So now I'm training them on the new material they have to learn for the job, but also computer intricacies that I learned in middle school on my Gateway computer with like 1 gig of ram and floppy disks. When you needed to format something perfectly for school, but nothing was user friendly, you had to learn a lot of weird tricks and workarounds.

    They are generally still better at using the computer than Gen X or Boomers, but the Millenials get computers on a different level because we grew with the tech. Gen Z can pick up new software quicker, but still don't always get how things actually work.

    I also thought that as true digital natives, they would know a lot more than they actually do. I agree with the likelihood that we will more than likely have to translate for our elders and the younger generation as well.

  • World faces ‘deathly silence’ of nature as wildlife disappears, warn experts
  • Yeah, me too. I read articles like this and just cry inside (and maybe a little outside) because we are watching our world's ruin in slow motion, and it seems like so few care. Certainly not enough people care to make changes happen on the scale we need.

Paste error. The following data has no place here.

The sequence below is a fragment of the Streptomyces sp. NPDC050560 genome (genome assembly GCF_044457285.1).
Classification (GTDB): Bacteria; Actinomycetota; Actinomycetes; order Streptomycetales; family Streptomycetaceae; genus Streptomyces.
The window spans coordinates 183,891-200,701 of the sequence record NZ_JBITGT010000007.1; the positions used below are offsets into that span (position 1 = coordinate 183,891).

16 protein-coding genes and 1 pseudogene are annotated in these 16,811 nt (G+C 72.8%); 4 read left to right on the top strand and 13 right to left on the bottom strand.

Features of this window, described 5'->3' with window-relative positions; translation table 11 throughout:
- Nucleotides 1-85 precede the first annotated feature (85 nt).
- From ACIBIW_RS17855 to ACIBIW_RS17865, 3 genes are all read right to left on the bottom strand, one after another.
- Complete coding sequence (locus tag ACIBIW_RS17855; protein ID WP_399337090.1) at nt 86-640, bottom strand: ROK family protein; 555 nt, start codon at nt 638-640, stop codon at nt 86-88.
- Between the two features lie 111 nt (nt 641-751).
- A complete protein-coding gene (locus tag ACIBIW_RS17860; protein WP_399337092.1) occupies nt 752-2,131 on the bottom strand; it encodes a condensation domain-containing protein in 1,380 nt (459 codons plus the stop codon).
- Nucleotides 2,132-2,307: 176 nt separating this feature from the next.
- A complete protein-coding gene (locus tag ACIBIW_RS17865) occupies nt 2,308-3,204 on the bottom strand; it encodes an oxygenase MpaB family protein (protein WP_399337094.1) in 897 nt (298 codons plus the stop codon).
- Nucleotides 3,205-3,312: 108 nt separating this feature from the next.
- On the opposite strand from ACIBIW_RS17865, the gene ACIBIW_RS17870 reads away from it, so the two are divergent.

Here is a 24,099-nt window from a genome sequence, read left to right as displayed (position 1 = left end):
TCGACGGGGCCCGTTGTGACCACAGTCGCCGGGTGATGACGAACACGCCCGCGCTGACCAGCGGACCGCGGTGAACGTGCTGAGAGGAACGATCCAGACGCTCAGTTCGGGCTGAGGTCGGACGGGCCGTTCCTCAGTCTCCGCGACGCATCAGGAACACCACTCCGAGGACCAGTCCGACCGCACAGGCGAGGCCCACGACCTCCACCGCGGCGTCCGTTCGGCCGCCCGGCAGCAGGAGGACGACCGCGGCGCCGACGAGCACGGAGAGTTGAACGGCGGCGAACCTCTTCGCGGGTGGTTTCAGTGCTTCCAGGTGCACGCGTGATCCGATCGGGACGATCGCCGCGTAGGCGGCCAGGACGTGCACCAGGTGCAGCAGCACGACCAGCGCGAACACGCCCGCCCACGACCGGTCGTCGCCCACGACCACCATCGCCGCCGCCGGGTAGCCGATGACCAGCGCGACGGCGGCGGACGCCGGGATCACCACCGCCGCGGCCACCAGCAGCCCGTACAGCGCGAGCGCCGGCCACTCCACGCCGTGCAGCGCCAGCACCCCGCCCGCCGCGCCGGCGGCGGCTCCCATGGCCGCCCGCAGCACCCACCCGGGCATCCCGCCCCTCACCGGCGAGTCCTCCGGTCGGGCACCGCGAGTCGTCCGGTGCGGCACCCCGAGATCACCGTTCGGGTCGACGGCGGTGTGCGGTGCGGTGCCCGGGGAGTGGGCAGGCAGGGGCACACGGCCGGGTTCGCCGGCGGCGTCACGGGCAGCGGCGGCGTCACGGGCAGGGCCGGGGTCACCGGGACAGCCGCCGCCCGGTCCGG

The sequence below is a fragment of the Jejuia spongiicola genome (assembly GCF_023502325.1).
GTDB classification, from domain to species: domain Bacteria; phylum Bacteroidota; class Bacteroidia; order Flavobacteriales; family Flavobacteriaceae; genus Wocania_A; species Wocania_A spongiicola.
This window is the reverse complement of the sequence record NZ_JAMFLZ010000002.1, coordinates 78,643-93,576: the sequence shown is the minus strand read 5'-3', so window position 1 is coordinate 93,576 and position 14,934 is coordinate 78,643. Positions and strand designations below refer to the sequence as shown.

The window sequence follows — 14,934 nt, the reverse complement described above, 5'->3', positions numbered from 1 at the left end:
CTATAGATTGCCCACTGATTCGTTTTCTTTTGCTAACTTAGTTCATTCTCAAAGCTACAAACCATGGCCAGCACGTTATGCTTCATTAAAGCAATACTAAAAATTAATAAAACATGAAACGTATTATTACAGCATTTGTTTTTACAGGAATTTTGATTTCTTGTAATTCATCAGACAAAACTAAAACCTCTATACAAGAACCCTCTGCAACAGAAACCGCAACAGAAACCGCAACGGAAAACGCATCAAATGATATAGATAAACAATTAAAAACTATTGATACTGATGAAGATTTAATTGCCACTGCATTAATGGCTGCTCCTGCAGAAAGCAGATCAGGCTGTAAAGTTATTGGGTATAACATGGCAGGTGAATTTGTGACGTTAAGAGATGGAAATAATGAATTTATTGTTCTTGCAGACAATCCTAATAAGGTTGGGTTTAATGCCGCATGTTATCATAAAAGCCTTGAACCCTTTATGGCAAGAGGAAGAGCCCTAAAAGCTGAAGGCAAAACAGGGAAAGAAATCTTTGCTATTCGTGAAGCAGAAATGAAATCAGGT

• Suggest me your most gripping page-turners
  • The King Killer Chronicles by Patrick Rothfuss. Please note that the series is not (and may never be) complete. Also, the main character is very... perfect. But, the books will eat up an entire weekend. It's one of those where I finished the first basically without stopping, and then ran to Barnes and Noble to get the second book.

  • Hormel settles pork price-fixing lawsuits for $11 million
  • I would like this, but let's also add in government oversight. You got caught doing something illegal in order to make more money? Your punishment is having a government official (or several) watch and check everything you do for the next 10 years to make sure everything you're doing is legally up to snuff. Because when you're naughty, mom watches you closer.

  • I used to be with it, then they changed what "it" is
  • It was my understanding that pwn mean you are "owning" them in like a winning way. Like instead of Saying "I just owned you" when you win at something, you say "I just pwned you."

    Am I way off? Does it have a new meaning? I'm so far out of the loop these days.

  • Teacher faces termination after calling in sick for 2 days to attend a concert in Nashville, district says
  • Yeah, but Canadians don't want to work as a teacher in the US. Like, it would be a bad idea for y'all because you would lose so much. We treat our teachers far worse. You'd get crappier pay, be treated like dirt by a large chunk of the populace, run the ever-increasing chance of getting shot on the job, and have to start paying health insurance premiums out of you light paycheck.